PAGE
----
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Author Posts | What YA Reading?

October 23rd, 2012

The Raven Boys

by Maggie Stiefvater

Ana's Rating


Readers Rating

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Rating: 0.0/5 (1 vote cast)

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“There are only two reasons a non-seer would see a spirit on St. Mark’s Eve,” Neeve said. “Either you’re his true love . . . or you killed him.”

It is freezing in the churchyard, even before the dead arrive.

Every year, Blue Sargent stands next to her clairvoyant mother as the soon-to-be dead walk past. Blue herself never sees them—not until this year, when a boy emerges from the dark and speaks directly to her.

His name is Gansey, and Blue soon discovers that he is a rich student at Aglionby, the local private school. Blue has a policy of staying away from Aglionby boys. Known as Raven Boys, they can only mean trouble.

But Blue is drawn to Gansey, in a way she can’t entirely explain. He has it all—family money, good looks, devoted friends—but he’s looking for much more than that. He is on a quest that has encompassed three other Raven Boys: Adam, the scholarship student who resents all the privilege around him; Ronan, the fierce soul who ranges from anger to despair; and Noah, the taciturn watcher of the four, who notices many things but says very little.

For as long as she can remember, Blue has been warned that she will cause her true love to die. She never thought this would be a problem. But now, as her life becomes caught up in the strange and sinister world of the Raven Boys, she’s not so sure anymore.

From Maggie Stiefvater, the bestselling and acclaimed author of theShiver trilogy and The Scorpio Races, comes a spellbinding new series where the inevitability of death and the nature of love lead us to a place we’ve never been before.

 

I’m going to be horribly honest with you: I didn’t like Shiver, Stiefvater’s most popular series. Sure, it had its high points, but… it just wasn’t my cup of tea. Also, how many books do we have to read wherein the male lead’s name is Sam? We get it, it’s an attractive name. But there are other attractive names out there.

My current favourite attractive name: Richard Gansey III. Or, shortened, Gansey. That is definitely the name to suit the dreamboat that is The Raven Boys‘ doomed love interest. ‘Doomed?’ you ask, ‘why?’ The answer is simple: if Blue kisses him, he’ll die. Not that Blue wants to kiss him. No, Blue likes Adam. Honorable, honest, master-of-his-will Adam. I don’t pretend to understand.

On that note, I might as well introduce you to our other two featured Raven boys. Ronan’s sharp personality matches the edges of the tattoo creeping down his back. He’s feisty, he’s hurt, and he’s quite possibly my favourite Raven boy– second to Gansey, of course. Noah is best described as ‘smudgy’. Barely there and incredibly faint of heart, no one pays enough attention to him know that he’s harboring a deep, dark secret…

So there you have it: four best friends. And a girl. Blue’s always disliked the rich, stylish and prissy Raven boys. Furthermore, she’s always disliked the idea of love. But you can’t run from fate. Blue would know; her mother’s a psychic. Although Maura’s, Blue’s mother’s, predictions are never specific, they’re always accurate. So you never know when they’ll creep on you…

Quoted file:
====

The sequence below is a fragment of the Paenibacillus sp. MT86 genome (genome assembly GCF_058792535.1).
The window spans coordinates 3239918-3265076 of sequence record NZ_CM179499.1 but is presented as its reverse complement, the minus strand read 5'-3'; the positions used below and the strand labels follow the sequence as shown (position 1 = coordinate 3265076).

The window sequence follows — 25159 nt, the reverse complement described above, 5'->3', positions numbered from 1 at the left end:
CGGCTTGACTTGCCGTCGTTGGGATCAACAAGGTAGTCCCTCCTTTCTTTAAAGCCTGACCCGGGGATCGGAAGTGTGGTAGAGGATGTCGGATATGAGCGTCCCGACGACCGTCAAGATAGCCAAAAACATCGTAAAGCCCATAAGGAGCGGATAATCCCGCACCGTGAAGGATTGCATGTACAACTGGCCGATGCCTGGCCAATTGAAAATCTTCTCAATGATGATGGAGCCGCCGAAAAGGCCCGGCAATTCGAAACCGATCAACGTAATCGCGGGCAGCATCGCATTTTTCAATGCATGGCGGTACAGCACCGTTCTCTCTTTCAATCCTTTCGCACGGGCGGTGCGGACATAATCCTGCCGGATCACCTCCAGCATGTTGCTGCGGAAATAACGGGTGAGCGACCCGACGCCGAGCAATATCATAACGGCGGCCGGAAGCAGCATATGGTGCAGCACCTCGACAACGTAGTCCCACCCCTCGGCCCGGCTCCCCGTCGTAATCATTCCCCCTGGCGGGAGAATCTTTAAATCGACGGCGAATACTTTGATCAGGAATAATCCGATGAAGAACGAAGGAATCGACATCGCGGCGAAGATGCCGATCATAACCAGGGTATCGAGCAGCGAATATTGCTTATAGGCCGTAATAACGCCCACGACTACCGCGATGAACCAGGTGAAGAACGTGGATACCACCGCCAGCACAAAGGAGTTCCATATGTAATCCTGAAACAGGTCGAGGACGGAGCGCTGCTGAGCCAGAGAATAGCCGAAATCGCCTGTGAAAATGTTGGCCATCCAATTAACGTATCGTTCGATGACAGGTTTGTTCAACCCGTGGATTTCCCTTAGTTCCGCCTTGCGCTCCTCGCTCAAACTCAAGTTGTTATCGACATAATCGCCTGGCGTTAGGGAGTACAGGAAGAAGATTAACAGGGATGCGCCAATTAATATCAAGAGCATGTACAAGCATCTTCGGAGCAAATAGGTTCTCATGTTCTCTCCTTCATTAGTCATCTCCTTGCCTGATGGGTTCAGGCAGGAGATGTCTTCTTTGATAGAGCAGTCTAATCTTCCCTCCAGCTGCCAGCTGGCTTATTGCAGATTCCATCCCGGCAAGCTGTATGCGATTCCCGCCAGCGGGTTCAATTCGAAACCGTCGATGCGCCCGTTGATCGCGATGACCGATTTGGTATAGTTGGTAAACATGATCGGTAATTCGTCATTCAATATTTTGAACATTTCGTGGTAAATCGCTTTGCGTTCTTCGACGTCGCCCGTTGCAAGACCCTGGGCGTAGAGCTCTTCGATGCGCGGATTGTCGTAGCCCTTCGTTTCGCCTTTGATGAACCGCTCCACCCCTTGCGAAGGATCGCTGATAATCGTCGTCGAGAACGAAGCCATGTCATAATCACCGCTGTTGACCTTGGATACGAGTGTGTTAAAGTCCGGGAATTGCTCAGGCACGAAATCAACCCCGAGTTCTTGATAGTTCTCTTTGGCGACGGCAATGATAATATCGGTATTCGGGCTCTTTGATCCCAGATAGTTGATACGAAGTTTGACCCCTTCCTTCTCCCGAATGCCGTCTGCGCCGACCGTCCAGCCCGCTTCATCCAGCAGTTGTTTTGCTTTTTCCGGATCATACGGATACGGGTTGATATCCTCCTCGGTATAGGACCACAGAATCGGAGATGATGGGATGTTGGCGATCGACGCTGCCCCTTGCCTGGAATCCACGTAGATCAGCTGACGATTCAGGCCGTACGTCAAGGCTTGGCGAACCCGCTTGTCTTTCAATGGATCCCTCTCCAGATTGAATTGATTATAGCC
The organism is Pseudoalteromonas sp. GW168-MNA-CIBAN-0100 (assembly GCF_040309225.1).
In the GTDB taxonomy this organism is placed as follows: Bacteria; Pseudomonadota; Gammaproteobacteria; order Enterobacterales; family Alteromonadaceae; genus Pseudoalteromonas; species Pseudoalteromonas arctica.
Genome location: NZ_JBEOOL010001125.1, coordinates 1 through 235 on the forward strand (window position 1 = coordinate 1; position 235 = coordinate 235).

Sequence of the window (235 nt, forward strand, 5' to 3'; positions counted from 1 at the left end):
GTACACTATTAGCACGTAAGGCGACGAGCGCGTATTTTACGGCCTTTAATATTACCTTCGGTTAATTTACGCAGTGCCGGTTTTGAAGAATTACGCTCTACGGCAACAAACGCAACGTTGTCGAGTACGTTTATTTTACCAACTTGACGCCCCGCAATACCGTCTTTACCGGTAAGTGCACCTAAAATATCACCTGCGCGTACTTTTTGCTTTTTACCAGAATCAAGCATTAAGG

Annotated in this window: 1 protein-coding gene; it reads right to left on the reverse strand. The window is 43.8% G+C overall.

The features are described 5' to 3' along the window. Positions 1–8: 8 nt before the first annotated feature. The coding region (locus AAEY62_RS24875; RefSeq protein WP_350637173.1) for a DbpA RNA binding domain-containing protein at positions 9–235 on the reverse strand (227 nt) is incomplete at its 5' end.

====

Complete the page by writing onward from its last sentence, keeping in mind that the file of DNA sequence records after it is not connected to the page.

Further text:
Complete with magical forests, holy ruins, and very made-over, very cluttered manufacturing warehouses, The Raven Boys‘ world building is so obviously top-notch. I believe that we are even introduced to a pack of unicorns at some point the novel. Yes, you heard me, unicorns. There just aren’t enough of those to go around these days.

Speaking of shortages in current YA novels, I love how respectable these Raven boys are. I know that I’ve mentioned this a thousand times before, but bad boys? They’re great once in a while. 24/7, though? I’m sorry, but that doesn’t work for me. Passionate for the supernatural, well-intentioned and downright genteel, you don’t need to be a clairvoyant to know that Gansey is so clearly my soulmate. But even Ronan, the most malicious of our main characters, is good at heart. I appreciate that.

It’s these complex layers in every character that really have me hooked, though. Take Adam, for example. Adam is in a constant battle with himself and his friends, fighting for his free will. Because he’s scholarship student at Aglionby Academy, he works way too many jobs; he also has quite a few problems at home. Being a friend to three rich boys, he could have it so easy. But he won’t take their charity. Ronan, on the other hand, has a murdered father, a suddenly mute mother, and a hateful brother. His resulting personality is prickly and bitter. Moreover, he’s failing out of school. But there’s so much more to any of them than that.

Maggie Stiefvater somehow manages to incorporate a hauntingly beautiful tone to her writing, noticeable through these subtle nuances in her characters. Every page, every line of The Raven Boys is stained by her dry wit and equipped with the ability to make you pause, wondering what is just below the surface.

Long-time fans of Stiefvater will tell you that the author comes through once again with sleepy folklore, a cast of characters developed to leave an impression, and an unforgettable conclusion deemed worthy of the rest of the novel. And I will back them up. 4.99/5 stars.

 

I’ll keep you posted,

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